In honor of Banned Books Week, let’s look at a few of the more outrageous examples of book banning in the past.
1: Sylvester and the Magic Pebble by William Steig
I remember reading this book when I was little. It was so cute. Who knew that it was filled with so much hate and anarchist sentiment?
Apparently, Sylvester was banned because one of the illustrations depicts pigs dressed as policemen. This was believed to perpetuate the “cops are pigs” smear. 😕
2: Alice’s Adventures in Wonderland by Lewis Carroll
In 1931, this beloved fantasy novel was banned by the governor of the Huan province who claimed that by giving animal character human characteristics, the book demeaned the worth of human beings. Because of anyone cares about human life, it’s China. (And just so we’re clear, I am being entirely sarcastic.)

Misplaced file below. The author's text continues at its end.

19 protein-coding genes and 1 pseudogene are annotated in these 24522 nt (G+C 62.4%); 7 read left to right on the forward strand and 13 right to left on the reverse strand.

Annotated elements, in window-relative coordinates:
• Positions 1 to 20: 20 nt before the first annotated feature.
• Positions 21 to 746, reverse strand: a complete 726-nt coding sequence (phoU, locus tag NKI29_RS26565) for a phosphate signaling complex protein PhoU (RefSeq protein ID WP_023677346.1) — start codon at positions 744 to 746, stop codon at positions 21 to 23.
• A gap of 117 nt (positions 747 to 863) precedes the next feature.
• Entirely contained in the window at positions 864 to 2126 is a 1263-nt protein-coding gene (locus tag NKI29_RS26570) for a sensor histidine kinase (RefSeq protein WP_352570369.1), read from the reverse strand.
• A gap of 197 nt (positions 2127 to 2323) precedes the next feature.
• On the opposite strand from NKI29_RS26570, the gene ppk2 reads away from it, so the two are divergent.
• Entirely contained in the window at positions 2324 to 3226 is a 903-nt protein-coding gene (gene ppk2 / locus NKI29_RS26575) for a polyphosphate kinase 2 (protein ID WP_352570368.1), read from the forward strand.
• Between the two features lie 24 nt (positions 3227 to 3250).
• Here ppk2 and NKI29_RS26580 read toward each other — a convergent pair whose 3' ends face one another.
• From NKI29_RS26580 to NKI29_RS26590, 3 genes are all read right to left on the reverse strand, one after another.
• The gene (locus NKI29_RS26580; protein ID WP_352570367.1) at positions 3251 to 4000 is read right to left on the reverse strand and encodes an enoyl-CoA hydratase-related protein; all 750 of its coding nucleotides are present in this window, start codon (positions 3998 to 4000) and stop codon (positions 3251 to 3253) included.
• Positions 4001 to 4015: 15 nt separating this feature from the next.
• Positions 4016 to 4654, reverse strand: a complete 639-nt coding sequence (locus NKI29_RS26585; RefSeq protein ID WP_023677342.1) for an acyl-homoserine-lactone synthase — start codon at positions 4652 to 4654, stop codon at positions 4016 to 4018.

3: The Diary of a Young Girl by Anne Frank
Glad to see that the administrators of America’s public school are such discerning souls. In 1983, the Alabama State Textbook Committee asked that this classic be banned. Why? Because it was (DIRECT QUOTE) “a real downer.” No, really?! A book written by a Jewish girl about the Holocaust? Who woulda thunk?
4: Hop on Pop by Dr. Seuss
This year in fact, a parent actually asked the Toronto Public Library to ban this book because it supposedly encouraged children to be violent toward their fathers. However, the library argued against the measure by pointing out that the book actually tells kids not to hop on their fathers. Well crisis averted, then!
Know any other stories of ridiculous book bannings? I’d love to hear about them in the comments!